The goal of an Action class is to either implement a stateless service like "Search", or to manage a stateful business object like "Customer".
An Action class handles a request and returns an ActionForward object, which represents a logical outcome of processing a request. An action mapping in struts-config.xml file associates ActionForward object with either another Action (see action chaining) or with a presentation page. By not defining a specific target location in Java code, it is possible to separate logical outcome of an action from its visual representation.
Struts is agnostic to presentation technology, so response can be generated using JSP file, Tile definition, Velocity template, XSLT stylesheet or other rendering engine.
Base Action class handles all incoming requests with one callback method, execute(). Two overloaded versions of this method are available. Choosing one or another depends on your servlet environment:
- throws Exception;
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Since the majority of teams using the framework are focused on building web applications, most projects will only use the "HttpServletRequest" version. A non-HTTP execute() method has been provided for applications that are not specifically geared towards the HTTP protocol.
Using Action To Display A Web Page
JSP is default presentation technology used when developing with Struts. JSP file creates dynamic web content by reading information from various Java objects stored in page, request, session or application scope.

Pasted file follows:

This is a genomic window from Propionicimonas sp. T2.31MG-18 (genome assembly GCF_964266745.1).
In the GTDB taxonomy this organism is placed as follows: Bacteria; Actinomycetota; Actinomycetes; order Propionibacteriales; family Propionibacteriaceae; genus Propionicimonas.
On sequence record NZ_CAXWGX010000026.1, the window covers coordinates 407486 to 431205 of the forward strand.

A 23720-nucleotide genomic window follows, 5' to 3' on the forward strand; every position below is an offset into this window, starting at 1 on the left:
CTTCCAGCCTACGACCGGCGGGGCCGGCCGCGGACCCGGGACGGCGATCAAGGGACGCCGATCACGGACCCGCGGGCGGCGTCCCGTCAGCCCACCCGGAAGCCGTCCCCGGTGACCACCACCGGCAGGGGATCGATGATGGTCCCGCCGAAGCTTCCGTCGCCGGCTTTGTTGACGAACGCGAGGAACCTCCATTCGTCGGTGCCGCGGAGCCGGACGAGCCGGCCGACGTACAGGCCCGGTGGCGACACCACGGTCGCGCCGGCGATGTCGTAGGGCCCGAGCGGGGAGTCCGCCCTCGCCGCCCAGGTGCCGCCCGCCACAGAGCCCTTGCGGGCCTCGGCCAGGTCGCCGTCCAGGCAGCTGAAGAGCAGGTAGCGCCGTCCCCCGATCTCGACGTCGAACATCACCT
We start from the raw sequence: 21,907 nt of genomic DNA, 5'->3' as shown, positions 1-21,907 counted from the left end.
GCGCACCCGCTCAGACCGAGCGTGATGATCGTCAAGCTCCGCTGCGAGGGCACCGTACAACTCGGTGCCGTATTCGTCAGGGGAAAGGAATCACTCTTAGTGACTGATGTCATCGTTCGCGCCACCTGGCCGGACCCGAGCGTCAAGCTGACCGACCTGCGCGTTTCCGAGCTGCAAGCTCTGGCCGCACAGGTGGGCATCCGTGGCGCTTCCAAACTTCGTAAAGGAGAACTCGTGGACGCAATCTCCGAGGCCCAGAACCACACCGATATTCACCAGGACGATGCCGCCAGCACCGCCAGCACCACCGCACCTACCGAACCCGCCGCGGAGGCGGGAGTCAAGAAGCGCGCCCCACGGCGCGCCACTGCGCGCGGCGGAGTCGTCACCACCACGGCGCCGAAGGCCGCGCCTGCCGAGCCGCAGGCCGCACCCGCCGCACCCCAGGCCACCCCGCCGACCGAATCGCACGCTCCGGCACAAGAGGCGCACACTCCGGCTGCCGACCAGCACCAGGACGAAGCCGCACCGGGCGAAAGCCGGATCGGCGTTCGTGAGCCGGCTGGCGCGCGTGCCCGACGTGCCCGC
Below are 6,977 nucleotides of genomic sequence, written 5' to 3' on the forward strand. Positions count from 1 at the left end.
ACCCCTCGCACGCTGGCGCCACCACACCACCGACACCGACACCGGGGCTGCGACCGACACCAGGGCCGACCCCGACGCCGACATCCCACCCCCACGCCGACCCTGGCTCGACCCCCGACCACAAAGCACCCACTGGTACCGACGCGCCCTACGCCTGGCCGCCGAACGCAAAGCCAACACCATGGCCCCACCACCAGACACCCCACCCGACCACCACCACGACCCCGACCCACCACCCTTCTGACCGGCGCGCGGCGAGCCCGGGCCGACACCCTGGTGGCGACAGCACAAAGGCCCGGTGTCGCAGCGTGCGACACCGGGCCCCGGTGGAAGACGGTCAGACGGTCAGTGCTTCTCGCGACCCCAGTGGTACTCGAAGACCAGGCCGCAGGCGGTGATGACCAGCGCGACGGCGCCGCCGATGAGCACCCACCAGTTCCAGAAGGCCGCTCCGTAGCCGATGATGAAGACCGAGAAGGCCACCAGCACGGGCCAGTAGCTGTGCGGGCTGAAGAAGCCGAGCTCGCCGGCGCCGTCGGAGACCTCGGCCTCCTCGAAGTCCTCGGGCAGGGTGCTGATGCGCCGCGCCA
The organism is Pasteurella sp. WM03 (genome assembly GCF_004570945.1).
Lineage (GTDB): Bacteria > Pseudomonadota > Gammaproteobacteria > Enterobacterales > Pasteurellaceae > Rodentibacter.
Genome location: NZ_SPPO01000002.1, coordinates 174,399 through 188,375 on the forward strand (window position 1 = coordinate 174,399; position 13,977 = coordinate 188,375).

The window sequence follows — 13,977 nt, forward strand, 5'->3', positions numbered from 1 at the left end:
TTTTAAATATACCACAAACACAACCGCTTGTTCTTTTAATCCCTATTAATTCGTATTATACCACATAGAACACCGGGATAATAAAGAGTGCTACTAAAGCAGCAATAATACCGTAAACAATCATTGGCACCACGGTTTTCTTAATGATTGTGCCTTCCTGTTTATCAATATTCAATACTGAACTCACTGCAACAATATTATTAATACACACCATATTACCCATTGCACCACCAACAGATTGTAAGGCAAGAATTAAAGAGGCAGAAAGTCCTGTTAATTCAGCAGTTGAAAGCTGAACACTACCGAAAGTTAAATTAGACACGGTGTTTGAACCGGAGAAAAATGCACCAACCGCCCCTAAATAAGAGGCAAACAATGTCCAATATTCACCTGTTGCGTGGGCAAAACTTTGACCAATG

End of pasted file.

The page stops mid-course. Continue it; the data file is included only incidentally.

A standard practice to display a dynamic page in a Struts application is to use Action class "in front" of a JSP page (see Model 2 web application architecture). Action class creates needed beans, puts them in an appropriate context, and forwards control to a JSP page that reads information from these beans and displays it. Action class has access to all standard J2EE contexts except JSP-specific page context.
As a concequence of Model 2 architecture, JSP pages are not directly accessible from browser when programming with Struts. Applications developed with Struts or with other similar web frameworks like WebWork or Stripes are often called action-based. This is different from so called page-based frameworks like ASP.NET, where web page is accessed directly from browser. In ASP.NET a web page usually delegates events processing and page lifecycle-related tasks to a code-behind class. In Microsoft parlance, Struts Action class can be called code-in-front.